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Reggie Williams Is Man of All Positions for Surprising Hoyas

January 15, 1987|MICHAEL WILBON | Washington Post

It was getting closer and closer to the official start of basketball practice, and Reggie Williams was growing anxious. He was going to be Georgetown's only returning senior, and all his running buddies from previous years were gone.

Ralph Dalton, David Wingate, Michael Jackson and Horace Broadnax all had graduated last spring, and Williams was wondering who was going to take their places.

Hoyas Coach John Thompson already had the answer to that question. Williams would take their places.

All of them.

That doesn't mean Georgetown doesn't have other good players. In fact, the nine new Hoyas form the nucleus of what probably will be a great team by the end of next season.

But a month into this season, when asked what he expects of his only senior, his 6-foot-7, 190-pound all-America guard-forward-sometimes center, Thompson will say: "Right now, we're going to need Reggie to be our leading scorer, leading rebounder, and maybe the leader in assists and steals. He's got to play for himself and for other people, too."

Williams, the only player remaining from Georgetown's 1984 NCAA title team, says he doesn't mind doing more than his share. "At first it was strange to look around and not see anybody older than me," he said. "It was great playing with them, but I'm not backing away from the challenge of playing without them, either."

Many times, players have great junior seasons, but falter the next year when expectations and pressures grow. Georgetown has played only 13 games this season, but there is no reason to think Williams, the once-terribly shy youngster who grew up in Baltimore, will finish it with anything else than first-team all-America by his name.

Saturday, his four three-point field goals helped beat 14th-ranked Pittsburgh and, before that, he had 16 points and nine rebounds in helping upset then-No. 10 St. John's. On Monday night, he had 20 points in Philadelphia to lead a victory over Villanova.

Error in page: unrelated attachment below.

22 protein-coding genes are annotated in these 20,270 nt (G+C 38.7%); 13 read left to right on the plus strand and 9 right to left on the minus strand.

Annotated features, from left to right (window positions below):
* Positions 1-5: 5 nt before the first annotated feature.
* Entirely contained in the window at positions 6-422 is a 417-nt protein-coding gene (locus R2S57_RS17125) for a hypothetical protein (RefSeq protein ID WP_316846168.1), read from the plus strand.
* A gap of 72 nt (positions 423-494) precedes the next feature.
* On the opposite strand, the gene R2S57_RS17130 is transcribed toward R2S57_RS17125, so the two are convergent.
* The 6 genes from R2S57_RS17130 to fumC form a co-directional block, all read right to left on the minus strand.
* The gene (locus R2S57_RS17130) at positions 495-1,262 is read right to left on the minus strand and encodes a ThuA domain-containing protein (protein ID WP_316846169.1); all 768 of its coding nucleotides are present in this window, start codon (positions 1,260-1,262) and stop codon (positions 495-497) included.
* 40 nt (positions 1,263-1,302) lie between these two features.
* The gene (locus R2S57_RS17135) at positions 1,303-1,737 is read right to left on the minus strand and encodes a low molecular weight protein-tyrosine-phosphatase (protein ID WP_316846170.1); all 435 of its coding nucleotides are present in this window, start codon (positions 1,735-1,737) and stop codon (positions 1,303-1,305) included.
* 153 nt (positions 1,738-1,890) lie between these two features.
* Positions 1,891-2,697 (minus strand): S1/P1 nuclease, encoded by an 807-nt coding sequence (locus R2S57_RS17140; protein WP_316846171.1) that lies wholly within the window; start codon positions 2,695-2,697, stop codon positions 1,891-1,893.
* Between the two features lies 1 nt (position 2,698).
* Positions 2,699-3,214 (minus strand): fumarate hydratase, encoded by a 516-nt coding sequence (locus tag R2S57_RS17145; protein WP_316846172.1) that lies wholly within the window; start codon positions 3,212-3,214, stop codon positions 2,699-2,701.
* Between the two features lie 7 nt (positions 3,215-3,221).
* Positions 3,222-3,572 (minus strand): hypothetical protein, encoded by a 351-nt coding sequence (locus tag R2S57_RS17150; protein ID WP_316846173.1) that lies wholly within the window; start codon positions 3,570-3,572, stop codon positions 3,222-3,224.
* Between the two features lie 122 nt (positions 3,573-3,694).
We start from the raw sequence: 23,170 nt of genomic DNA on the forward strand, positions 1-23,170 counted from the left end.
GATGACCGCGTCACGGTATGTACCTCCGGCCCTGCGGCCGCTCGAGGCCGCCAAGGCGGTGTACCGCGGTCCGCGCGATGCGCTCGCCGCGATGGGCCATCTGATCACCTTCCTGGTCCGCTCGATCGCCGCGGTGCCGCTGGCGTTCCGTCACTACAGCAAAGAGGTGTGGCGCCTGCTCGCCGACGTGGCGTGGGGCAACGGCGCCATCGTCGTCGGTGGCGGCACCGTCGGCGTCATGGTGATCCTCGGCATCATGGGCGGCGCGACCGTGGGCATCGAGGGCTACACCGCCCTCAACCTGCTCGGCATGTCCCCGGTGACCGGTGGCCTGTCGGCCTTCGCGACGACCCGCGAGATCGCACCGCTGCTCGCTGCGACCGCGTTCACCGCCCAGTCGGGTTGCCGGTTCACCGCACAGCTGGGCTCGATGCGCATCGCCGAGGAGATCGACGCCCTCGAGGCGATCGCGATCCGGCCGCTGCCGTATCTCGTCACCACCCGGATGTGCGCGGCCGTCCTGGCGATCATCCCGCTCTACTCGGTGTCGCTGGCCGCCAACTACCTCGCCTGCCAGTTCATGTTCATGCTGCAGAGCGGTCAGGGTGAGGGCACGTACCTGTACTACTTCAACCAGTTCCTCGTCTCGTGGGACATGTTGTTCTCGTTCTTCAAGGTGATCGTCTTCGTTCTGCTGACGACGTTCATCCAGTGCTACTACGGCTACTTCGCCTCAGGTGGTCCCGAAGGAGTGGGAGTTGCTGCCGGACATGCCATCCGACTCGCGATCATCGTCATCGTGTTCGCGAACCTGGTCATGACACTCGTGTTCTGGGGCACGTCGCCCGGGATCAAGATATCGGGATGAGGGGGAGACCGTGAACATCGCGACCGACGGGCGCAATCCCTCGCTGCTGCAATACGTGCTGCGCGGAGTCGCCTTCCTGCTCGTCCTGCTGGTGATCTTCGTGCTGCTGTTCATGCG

His 23.2 points-per-game average leads the Big East, which named him player of the week for last week, and for the second straight season he is leading his team in rebounding with nine per game.

One NBA scout watching Williams closely at Capital Centre was asked to compare him with Northeastern's Reggie Lewis and UCLA's Reggie Miller. "He's a lot better than one, and better than the other," the scout said. "Other than (Navy's) David Robinson, I think he's the best player in the country."

A graph of his development over the last four years would bear a diagonal line upward, athletically and socially. Only his appearance has remained virtually the same.

When the nation's basketball fans got their first real look at him, he was getting 19 points and seven rebounds in Georgetown's national championship game victory over Houston.

It should have been a night only of joy for Williams, who had never been away from home for that long in his life. But there was an incident after the game that diminished the triumph.

In a live postgame interview on CBS, Williams stumbled through a couple of words, froze and couldn't get out another syllable. Thompson said this week that Georgetown got quite a few nasty letters soon after.

Undoubtedly, some of them disparaged Williams. Probably, others criticized Thompson, reasoning that, if he had allowed his players to talk with the media throughout the season, Williams wouldn't have been speechless.

It bothered Williams for much of the summer. "I was just so excited at that moment, I knew I needed to calm down," he said. "I knew there were people around the nation sitting in front of their TVs saying, 'Look at this, another typical basketball player. . . .' "

What the people sitting at home didn't know was that Williams wasn't far removed from the days when he was so shy, his older sister Veronica recalled, "that Reggie would sometimes take his meals to his room if there were people in the house that he didn't know.

"You couldn't get him to say a word when he was younger," she said. "He would stay mostly to himself. But lately, I'd say in the last year or so, he runs his mouth all the time. I'm not around him enough now to know why, but he's Mr. Talk now. He's a lot different."

As it turns out, his personality has caught up with his game. From the time he and childhood buddy Tyrone (Mugsy) Bogues dropped baseball and wrestling for basketball, it was obvious that Williams had talent.

"Even when I first saw him in junior high, he was 6-3 and handled the ball a lot," former Dunbar coach Bob Wade said. "There was a softness in his shot and he ran the court, caught the ball well and was very graceful."

There was one thing Williams wanted to change about himself -- his build.

"You know how when you're really young, your friends tease you and they can get you to do anything," Williams said.

"So I got some weights and started lifting. It lasted about two days. I was sore all over. I said, 'Forget this, I'll just stay the way I am.' "

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